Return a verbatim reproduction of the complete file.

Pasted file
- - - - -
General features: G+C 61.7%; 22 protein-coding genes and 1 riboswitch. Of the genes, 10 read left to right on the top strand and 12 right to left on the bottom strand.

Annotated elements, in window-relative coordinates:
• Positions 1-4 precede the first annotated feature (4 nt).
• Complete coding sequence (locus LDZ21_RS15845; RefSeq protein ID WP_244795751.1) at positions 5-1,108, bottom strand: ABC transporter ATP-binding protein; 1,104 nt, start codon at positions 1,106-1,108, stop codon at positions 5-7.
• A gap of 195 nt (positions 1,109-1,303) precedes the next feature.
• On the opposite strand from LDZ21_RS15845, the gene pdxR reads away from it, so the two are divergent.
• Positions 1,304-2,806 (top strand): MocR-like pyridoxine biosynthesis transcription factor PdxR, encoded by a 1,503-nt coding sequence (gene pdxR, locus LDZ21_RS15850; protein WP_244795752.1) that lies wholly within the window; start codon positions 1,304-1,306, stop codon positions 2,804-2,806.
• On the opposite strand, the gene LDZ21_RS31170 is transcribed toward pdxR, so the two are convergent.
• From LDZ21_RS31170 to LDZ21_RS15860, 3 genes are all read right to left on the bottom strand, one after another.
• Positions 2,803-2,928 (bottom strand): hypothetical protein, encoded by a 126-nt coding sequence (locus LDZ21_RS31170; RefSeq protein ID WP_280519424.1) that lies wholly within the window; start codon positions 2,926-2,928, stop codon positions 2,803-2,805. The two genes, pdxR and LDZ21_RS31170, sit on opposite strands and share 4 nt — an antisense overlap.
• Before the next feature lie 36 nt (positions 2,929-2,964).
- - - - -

General features: G+C 61.7%; 22 protein-coding genes and 1 riboswitch. Of the genes, 10 read left to right on the top strand and 12 right to left on the bottom strand.

Annotated elements, in window-relative coordinates:
• Positions 1-4 precede the first annotated feature (4 nt).
• Complete coding sequence (locus LDZ21_RS15845; RefSeq protein ID WP_244795751.1) at positions 5-1,108, bottom strand: ABC transporter ATP-binding protein; 1,104 nt, start codon at positions 1,106-1,108, stop codon at positions 5-7.
• A gap of 195 nt (positions 1,109-1,303) precedes the next feature.
• On the opposite strand from LDZ21_RS15845, the gene pdxR reads away from it, so the two are divergent.
• Positions 1,304-2,806 (top strand): MocR-like pyridoxine biosynthesis transcription factor PdxR, encoded by a 1,503-nt coding sequence (gene pdxR, locus LDZ21_RS15850; protein WP_244795752.1) that lies wholly within the window; start codon positions 1,304-1,306, stop codon positions 2,804-2,806.
• On the opposite strand, the gene LDZ21_RS31170 is transcribed toward pdxR, so the two are convergent.
• From LDZ21_RS31170 to LDZ21_RS15860, 3 genes are all read right to left on the bottom strand, one after another.
• Positions 2,803-2,928 (bottom strand): hypothetical protein, encoded by a 126-nt coding sequence (locus LDZ21_RS31170; RefSeq protein ID WP_280519424.1) that lies wholly within the window; start codon positions 2,926-2,928, stop codon positions 2,803-2,805. The two genes, pdxR and LDZ21_RS31170, sit on opposite strands and share 4 nt — an antisense overlap.
• Before the next feature lie 36 nt (positions 2,929-2,964).